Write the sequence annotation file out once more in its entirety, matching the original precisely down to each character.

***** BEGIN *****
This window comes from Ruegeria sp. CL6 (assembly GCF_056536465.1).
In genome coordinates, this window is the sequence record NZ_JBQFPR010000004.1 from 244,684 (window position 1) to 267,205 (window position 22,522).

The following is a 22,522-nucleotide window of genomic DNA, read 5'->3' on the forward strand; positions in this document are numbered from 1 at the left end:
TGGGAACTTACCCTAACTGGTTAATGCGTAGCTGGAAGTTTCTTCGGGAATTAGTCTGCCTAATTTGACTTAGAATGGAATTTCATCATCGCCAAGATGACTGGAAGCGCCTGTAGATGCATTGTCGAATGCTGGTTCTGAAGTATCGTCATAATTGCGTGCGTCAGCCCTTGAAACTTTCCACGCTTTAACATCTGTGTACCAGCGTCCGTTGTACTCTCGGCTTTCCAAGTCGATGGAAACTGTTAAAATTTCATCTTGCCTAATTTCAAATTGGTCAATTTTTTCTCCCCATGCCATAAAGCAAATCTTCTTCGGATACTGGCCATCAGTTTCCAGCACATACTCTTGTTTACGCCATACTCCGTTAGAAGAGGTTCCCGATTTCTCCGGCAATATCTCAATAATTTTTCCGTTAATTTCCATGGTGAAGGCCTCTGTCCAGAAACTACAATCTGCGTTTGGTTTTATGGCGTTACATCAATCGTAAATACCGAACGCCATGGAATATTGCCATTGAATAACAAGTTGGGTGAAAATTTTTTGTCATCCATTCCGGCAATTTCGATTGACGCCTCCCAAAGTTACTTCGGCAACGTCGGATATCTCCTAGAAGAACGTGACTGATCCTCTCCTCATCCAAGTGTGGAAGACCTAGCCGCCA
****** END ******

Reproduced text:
This window comes from Ruegeria sp. CL6 (assembly GCF_056536465.1).
In genome coordinates, this window is the sequence record NZ_JBQFPR010000004.1 from 244,684 (window position 1) to 267,205 (window position 22,522).

The following is a 22,522-nucleotide window of genomic DNA, read 5'->3' on the forward strand; positions in this document are numbered from 1 at the left end:
TGGGAACTTACCCTAACTGGTTAATGCGTAGCTGGAAGTTTCTTCGGGAATTAGTCTGCCTAATTTGACTTAGAATGGAATTTCATCATCGCCAAGATGACTGGAAGCGCCTGTAGATGCATTGTCGAATGCTGGTTCTGAAGTATCGTCATAATTGCGTGCGTCAGCCCTTGAAACTTTCCACGCTTTAACATCTGTGTACCAGCGTCCGTTGTACTCTCGGCTTTCCAAGTCGATGGAAACTGTTAAAATTTCATCTTGCCTAATTTCAAATTGGTCAATTTTTTCTCCCCATGCCATAAAGCAAATCTTCTTCGGATACTGGCCATCAGTTTCCAGCACATACTCTTGTTTACGCCATACTCCGTTAGAAGAGGTTCCCGATTTCTCCGGCAATATCTCAATAATTTTTCCGTTAATTTCCATGGTGAAGGCCTCTGTCCAGAAACTACAATCTGCGTTTGGTTTTATGGCGTTACATCAATCGTAAATACCGAACGCCATGGAATATTGCCATTGAATAACAAGTTGGGTGAAAATTTTTTGTCATCCATTCCGGCAATTTCGATTGACGCCTCCCAAAGTTACTTCGGCAACGTCGGATATCTCCTAGAAGAACGTGACTGATCCTCTCCTCATCCAAGTGTGGAAGACCTAGCCGCCA